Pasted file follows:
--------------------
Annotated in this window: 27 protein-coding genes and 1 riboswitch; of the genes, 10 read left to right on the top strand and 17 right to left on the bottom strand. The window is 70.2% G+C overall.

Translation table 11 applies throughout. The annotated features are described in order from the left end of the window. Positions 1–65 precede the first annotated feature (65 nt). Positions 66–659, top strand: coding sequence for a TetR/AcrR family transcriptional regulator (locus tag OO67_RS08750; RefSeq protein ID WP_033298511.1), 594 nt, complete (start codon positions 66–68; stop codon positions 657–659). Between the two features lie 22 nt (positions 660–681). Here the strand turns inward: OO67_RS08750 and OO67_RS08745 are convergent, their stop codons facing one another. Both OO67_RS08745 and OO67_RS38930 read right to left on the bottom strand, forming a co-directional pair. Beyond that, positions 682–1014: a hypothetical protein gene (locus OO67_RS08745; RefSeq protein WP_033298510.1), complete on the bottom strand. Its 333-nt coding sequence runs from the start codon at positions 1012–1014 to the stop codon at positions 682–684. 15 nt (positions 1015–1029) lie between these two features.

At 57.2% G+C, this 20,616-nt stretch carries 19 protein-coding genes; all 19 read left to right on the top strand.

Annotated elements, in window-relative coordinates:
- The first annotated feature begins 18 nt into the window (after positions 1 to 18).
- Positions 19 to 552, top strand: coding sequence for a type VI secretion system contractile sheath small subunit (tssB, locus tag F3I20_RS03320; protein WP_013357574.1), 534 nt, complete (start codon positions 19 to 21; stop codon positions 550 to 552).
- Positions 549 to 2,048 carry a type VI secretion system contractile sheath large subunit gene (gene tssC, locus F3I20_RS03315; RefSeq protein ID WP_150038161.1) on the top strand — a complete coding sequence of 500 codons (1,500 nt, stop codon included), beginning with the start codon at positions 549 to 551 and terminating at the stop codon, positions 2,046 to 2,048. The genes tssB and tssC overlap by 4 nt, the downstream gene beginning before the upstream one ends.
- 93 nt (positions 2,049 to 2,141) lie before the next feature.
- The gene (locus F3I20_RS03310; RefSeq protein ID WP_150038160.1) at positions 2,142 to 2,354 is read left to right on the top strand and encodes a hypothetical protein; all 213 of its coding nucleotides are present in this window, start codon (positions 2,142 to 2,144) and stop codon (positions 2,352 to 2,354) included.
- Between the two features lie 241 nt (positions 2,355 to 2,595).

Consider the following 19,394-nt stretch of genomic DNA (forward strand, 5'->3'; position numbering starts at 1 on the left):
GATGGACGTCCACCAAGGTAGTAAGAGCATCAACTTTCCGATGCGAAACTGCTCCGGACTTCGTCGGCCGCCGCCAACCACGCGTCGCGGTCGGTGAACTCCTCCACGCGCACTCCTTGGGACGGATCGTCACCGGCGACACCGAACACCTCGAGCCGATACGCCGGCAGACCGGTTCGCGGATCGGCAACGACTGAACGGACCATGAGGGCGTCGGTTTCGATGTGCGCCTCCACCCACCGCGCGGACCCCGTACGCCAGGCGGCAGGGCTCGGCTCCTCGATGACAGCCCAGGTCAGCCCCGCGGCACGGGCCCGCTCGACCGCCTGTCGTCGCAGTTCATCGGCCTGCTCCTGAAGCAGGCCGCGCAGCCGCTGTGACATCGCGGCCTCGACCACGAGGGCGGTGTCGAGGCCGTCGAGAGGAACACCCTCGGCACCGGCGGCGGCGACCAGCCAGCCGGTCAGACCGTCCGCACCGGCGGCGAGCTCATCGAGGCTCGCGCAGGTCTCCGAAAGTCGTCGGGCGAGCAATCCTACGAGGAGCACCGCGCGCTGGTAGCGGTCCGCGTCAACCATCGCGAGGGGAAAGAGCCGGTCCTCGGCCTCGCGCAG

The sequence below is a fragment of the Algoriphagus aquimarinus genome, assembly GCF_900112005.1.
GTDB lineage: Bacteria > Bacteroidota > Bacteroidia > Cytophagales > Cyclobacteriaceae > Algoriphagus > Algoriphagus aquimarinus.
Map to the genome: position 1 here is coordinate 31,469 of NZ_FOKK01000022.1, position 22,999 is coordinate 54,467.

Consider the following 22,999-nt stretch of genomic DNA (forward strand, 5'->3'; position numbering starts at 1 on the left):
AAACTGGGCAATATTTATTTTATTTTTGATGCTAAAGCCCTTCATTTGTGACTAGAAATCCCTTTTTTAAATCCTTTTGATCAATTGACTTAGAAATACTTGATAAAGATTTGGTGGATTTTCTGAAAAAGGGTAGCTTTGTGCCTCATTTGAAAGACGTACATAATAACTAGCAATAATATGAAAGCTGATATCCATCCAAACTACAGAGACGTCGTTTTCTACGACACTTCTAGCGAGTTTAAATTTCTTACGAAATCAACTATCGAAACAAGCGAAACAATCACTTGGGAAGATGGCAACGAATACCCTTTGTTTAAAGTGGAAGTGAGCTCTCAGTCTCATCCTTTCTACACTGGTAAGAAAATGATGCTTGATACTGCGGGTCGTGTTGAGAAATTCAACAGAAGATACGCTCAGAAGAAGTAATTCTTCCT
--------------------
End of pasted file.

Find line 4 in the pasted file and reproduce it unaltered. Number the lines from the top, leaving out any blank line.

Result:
Annotated elements, in window-relative coordinates: